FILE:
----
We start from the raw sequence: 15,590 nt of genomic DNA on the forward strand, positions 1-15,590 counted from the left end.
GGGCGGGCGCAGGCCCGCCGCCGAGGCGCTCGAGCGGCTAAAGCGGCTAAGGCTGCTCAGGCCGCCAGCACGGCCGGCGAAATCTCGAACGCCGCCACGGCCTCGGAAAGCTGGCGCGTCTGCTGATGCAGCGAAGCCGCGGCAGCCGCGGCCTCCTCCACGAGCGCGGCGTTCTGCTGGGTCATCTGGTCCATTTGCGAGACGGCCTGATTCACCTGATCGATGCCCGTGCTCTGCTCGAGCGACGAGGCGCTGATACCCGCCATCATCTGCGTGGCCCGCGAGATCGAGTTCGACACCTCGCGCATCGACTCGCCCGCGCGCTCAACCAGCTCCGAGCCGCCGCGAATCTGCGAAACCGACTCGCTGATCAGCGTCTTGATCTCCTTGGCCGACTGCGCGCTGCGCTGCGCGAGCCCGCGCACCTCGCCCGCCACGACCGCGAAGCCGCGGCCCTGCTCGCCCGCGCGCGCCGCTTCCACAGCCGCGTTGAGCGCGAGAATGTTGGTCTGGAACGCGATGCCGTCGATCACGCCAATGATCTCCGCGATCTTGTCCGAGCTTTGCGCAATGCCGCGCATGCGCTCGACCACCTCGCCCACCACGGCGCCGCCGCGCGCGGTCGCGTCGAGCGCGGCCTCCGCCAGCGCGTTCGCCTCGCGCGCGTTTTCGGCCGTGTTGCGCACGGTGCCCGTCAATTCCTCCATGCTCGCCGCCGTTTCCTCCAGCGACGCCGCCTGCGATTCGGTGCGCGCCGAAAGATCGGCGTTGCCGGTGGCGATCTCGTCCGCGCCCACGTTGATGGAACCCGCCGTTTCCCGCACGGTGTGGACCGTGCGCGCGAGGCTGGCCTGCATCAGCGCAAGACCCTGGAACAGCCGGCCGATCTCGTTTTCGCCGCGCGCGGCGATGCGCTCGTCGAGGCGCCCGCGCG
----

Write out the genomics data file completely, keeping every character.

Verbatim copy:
We start from the raw sequence: 15,590 nt of genomic DNA on the forward strand, positions 1-15,590 counted from the left end.
GGGCGGGCGCAGGCCCGCCGCCGAGGCGCTCGAGCGGCTAAAGCGGCTAAGGCTGCTCAGGCCGCCAGCACGGCCGGCGAAATCTCGAACGCCGCCACGGCCTCGGAAAGCTGGCGCGTCTGCTGATGCAGCGAAGCCGCGGCAGCCGCGGCCTCCTCCACGAGCGCGGCGTTCTGCTGGGTCATCTGGTCCATTTGCGAGACGGCCTGATTCACCTGATCGATGCCCGTGCTCTGCTCGAGCGACGAGGCGCTGATACCCGCCATCATCTGCGTGGCCCGCGAGATCGAGTTCGACACCTCGCGCATCGACTCGCCCGCGCGCTCAACCAGCTCCGAGCCGCCGCGAATCTGCGAAACCGACTCGCTGATCAGCGTCTTGATCTCCTTGGCCGACTGCGCGCTGCGCTGCGCGAGCCCGCGCACCTCGCCCGCCACGACCGCGAAGCCGCGGCCCTGCTCGCCCGCGCGCGCCGCTTCCACAGCCGCGTTGAGCGCGAGAATGTTGGTCTGGAACGCGATGCCGTCGATCACGCCAATGATCTCCGCGATCTTGTCCGAGCTTTGCGCAATGCCGCGCATGCGCTCGACCACCTCGCCCACCACGGCGCCGCCGCGCGCGGTCGCGTCGAGCGCGGCCTCCGCCAGCGCGTTCGCCTCGCGCGCGTTTTCGGCCGTGTTGCGCACGGTGCCCGTCAATTCCTCCATGCTCGCCGCCGTTTCCTCCAGCGACGCCGCCTGCGATTCGGTGCGCGCCGAAAGATCGGCGTTGCCGGTGGCGATCTCGTCCGCGCCCACGTTGATGGAACCCGCCGTTTCCCGCACGGTGTGGACCGTGCGCGCGAGGCTGGCCTGCATCAGCGCAAGACCCTGGAACAGCCGGCCGATCTCGTTTTCGCCGCGCGCGGCGATGCGCTCGTCGAGGCGCCCGCGCG